REITs will also need to consider each of the potential sources of income. This category primarily consists of rental income but can also include fees and more. Subtracting expenses from income reveals the estimated operating income. This, minus the property’s mortgage debt payments, reveals the REIT’s expected cash flow after improvements.
Many REITs will not hire a professional inspector for each property they make an offer on but will instead perform their own due diligence regarding potential repairs and renovations necessary. The process helps form a full picture of the costs ahead before making an offer.
First, walk through the property with a list of all potential renovation items. The list may include but is not limited to:
After identifying and itemizing potential necessary items, compare these expenses with past projects. Alternatively, ask for an estimate from a contractor.
After the REIT’s offer is accepted, a more thorough due diligence inspection must take place during the 30-day inspection period and subsequent 60-day closing period. In some circumstances, a REIT may be able to add a clause to extend this period, albeit with another earnest payment and additional expense for investors. At this point, the REIT’s representative must walk each area of the property, including all units of a residential apartment building and each unit of a commercially divided property.
Make sure utilities are turned on and utilize the same itemized list created above. Take photos of any and all issues to provide to the contractor and note the work that needs done. In addition, consider speaking with any current tenants or renters to identify other maintenance issues. Make a finalized list of all necessary repairs, complete with photos, and categorize them as follows:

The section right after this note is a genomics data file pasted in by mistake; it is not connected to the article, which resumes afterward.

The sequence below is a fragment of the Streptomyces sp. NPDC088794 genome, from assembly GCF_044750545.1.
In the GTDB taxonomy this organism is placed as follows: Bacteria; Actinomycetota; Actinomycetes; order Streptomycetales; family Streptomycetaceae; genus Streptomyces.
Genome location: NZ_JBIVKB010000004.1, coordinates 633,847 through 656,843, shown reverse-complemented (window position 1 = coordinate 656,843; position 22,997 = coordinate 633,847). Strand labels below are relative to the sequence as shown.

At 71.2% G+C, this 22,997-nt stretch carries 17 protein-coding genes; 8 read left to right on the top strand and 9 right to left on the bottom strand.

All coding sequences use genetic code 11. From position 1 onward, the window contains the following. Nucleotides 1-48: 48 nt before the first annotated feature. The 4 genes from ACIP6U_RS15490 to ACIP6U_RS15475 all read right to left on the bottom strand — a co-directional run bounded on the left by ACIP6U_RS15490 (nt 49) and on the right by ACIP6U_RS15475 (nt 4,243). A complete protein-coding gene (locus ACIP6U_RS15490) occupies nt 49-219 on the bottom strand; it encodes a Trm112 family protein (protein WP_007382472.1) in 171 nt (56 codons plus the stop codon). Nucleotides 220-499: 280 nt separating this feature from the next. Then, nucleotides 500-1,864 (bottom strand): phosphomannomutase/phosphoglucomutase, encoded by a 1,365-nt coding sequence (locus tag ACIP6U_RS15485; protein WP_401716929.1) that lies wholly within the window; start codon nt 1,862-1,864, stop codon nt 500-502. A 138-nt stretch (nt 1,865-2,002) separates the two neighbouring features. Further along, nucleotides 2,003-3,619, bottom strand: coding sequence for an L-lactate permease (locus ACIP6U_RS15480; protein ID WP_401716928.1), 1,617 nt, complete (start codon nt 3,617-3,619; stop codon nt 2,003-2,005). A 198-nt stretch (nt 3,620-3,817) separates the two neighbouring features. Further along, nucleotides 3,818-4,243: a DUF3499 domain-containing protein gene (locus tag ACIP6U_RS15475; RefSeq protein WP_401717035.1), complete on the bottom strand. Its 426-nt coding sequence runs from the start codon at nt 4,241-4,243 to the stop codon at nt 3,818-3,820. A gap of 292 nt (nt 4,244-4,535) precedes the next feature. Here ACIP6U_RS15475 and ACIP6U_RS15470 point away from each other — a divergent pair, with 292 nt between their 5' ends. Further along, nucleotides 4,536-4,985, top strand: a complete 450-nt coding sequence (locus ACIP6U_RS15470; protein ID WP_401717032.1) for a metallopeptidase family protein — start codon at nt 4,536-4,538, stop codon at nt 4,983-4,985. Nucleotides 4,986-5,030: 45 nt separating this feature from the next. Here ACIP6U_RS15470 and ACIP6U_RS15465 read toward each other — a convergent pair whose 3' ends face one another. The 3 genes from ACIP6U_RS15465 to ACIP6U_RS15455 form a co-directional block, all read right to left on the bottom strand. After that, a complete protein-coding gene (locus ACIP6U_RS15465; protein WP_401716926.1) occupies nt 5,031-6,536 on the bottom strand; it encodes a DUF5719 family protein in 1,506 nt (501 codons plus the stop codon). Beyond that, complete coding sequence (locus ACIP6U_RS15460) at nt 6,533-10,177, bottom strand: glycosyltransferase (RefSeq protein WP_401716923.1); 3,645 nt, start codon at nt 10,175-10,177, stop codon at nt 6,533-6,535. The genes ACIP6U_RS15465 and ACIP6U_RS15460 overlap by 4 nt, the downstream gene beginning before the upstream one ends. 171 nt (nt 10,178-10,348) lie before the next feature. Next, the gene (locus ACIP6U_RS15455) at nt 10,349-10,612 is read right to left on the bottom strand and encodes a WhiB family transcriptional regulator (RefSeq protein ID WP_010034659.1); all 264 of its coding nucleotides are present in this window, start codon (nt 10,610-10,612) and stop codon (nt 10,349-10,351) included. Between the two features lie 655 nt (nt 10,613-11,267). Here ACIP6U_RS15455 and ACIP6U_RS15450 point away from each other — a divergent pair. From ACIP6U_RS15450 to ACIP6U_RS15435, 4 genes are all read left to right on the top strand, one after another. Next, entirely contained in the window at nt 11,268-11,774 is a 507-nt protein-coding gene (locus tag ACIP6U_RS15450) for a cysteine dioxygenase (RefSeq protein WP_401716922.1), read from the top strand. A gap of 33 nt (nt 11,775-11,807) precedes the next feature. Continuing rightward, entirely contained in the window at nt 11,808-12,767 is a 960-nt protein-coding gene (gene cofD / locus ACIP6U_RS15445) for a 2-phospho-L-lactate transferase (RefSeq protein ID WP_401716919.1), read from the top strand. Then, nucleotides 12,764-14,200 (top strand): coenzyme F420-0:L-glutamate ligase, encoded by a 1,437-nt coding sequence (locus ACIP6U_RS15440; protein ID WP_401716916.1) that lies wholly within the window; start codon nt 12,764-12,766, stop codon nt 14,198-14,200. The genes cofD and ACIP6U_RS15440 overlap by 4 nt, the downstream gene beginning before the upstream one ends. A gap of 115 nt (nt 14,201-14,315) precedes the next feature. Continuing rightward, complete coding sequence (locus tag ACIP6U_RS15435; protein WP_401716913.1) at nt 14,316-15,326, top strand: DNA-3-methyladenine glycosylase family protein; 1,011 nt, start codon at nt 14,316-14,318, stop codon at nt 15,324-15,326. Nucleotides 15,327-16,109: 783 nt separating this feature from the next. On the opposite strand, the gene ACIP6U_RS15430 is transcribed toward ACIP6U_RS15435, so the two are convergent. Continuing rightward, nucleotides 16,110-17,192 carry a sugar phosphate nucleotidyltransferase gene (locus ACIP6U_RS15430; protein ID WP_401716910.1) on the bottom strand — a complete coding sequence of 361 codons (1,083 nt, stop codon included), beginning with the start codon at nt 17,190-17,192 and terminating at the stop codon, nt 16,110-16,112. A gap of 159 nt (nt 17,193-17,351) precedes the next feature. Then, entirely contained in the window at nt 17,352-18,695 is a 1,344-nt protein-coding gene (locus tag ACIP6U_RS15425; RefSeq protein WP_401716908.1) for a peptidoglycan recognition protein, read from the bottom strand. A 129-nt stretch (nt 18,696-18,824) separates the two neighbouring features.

After a thorough walkthrough and issue identification, the final step in due diligence is to request a professional inspection. Professional inspectors can identify items missed in the REIT’s walkthrough, as well as ensure any proposed solution adheres to local building code and safety requirements. Aside from a general inspection, many REITs elect to conduct radon and lead inspections, asbestos inspections, termite inspections, mold inspections, roof inspections, HVAC inspections, sewer inspections, and Phase One inspections for commercial or multifamily properties.
With the inspector’s recommendations in-hand, the REIT can reconcile walkthrough and professional inspections and request contractor estimates for the identified issues. Then, compare the newly itemized renovation budget with the initial pre-offer renovation estimate and revisit the offer. If the property is not as originally advertised, the REIT can renegotiate for a price reduction with evidence in hand, ask for the seller to cover some costs, or request an extension for additional due diligence.
At the end of the day, REITs exist to provide valuable real estate portfolios for their investors. Performing due diligence before and after the offer ensures the trust enters a contract with a realistic renovation budget and corresponding shareholder profits in mind. With a verifiable list of renovations in hand, REITs stand to see enormous value from working with a commercial remodeling contractor like Contractors Inc.
The professionals at Contractors Inc provide due diligence assistance to help REITs, and individual investors alike get a clear picture of the renovations necessary for any commercial or residential project. Then, with comprehensive services like demolition, general carpentry, window, and door installation, flooring, kitchen and bath renovation, and more, we can ensure renovations are completed on time, on budget, and at the level of quality REITs expect from a commercial contracting partner. Contact Contractors Inc to learn more about our due diligence assistance and renovations contracting services today.